What’s Congress Doing with SCHIP?
Amidst the wrangling over Obamacare, reauthorization of the State Children’s Health Insurance Program (SCHIP) expired on September 30, the end of the federal government’s fiscal year. The two committees of jurisdiction—energy and commerce in the House, and finance in the Senate—each marked up their reauthorization bills last week. But House Energy and Commerce Committee Chairman Greg Walden (R-OR) said Monday the bill would not come to the House floor this week.
What’s the holdup? Why the delays in bringing to the floor for votes a bill whose authorization has already expired?
A Mixed House Package
The SCHIP reauthorization text varies little between the House and the Senate versions. On that front, conservatives may have qualms with supporting little more than a straight extension of the status quo. The bill extends—albeit for only one year, as part of a more gradual phase-out—enhanced funding to state SCHIP programs. The full 23 percent match increase would end in 2019, as under current law, while states would receive an additional 11.5 percent increase in 2020. Some states have received a 100 percent federal match for their child enrollees due to this Obamacare provision, which is a clear disincentive for states to fight fraud and improper spending.
Moreover, the bill extends Obamacare’s maintenance of effort requirement—limiting states from making changes to their programs—by an additional three years in most cases, from 2019 to 2022. The bill also does not include reforms the House proposed two years ago, which would require states to focus on covering poor children first—the program’s prime emphasis before the 2009 reauthorization signed by President Obama envisioned states expanding their programs to more affluent families.
On the positive side, however, the House did include good reforms to help pay for the new SCHIP spending. It includes several provisions designed to promote program integrity in Medicaid, including one that would effectively ensure that lottery winners, or others who receive large lump-sum payments, do not maintain coverage for this low-income program. The House bill would also increase Medicare means-testing for affluent families, reducing taxpayer subsidies for Part B (outpatient care) and Part D (prescription drug) coverage for individuals making over $160,000, and eliminating the subsidies entirely for individuals making more than $500,000.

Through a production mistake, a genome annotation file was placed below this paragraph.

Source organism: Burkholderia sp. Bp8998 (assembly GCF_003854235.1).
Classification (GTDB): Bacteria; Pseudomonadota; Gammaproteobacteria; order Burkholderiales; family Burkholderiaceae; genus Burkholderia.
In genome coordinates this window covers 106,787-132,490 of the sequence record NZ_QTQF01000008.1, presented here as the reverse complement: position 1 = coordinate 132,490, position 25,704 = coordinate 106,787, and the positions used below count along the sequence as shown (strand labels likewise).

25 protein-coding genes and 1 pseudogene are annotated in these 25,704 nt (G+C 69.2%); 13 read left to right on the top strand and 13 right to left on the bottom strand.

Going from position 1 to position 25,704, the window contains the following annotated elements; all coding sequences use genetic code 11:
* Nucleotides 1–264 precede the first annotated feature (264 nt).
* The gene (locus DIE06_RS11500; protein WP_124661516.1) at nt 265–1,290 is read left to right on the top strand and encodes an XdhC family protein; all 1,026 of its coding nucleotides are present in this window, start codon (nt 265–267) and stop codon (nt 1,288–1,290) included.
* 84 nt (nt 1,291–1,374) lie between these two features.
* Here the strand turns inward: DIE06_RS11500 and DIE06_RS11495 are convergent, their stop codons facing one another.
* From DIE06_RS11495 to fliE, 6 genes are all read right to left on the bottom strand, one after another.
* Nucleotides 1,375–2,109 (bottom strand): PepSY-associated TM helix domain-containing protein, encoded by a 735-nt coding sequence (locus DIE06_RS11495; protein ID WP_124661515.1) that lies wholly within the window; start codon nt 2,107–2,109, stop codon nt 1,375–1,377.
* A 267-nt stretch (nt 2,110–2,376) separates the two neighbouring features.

In the Senate, a Stalemate
Meanwhile, over in the Senate—which has yet to decide how to pay for the new SCHIP spending—Minority Leader Chuck Schumer (D-NY) demanded last week that the Republican majority “immediately bring this bill to the Senate floor for a vote and include much-needed bipartisan provisions to stabilize the markets, lower premiums for 2018,” and extend other programs.
Schumer made those demands despite two inconvenient truths: Senate Health, Education, Labor, and Pensions Committee Chairman Lamar Alexander (R-TN) and Ranking Member Patty Murray (D-WA) haven’t yet reached agreement on a bipartisan “stabilization” bill—and most states finalized their 2018 insurance premiums on September 27, weeks ago. In other words, Schumer wants to enact an agreement that doesn’t exist to achieve premium reductions that can’t happen.
A cynic might surmise that, with his talk of “stabilization” measures, Schumer wants to use SCHIP to sneak through tens of billions of dollars in cost-sharing reduction payments to insurers—a provision that might prove unpopular, and controversial, as a stand-alone measure, but could pass through relatively unnoticed as part of a larger, “Christmas tree”-sized bill.
While the policy outcomes seem uncertain, and could range from fair to poor, the political ramifications seem clear. In 2007 and 2008, when President George W. Bush vetoed SCHIP bills due to provisions that would have diverted the program from the low-income children for which it was designed, Democrats organized protests, and ran ads against him. This year, when Democrats are holding up an arguably too-generous SCHIP bill literally because they want to defend the wealthy and insurance companies, Republicans have responded by…negotiating with them.
If one wants reasons behind conservative discontent with Washington, look no further than this bill.
This post was originally published at The Federalist.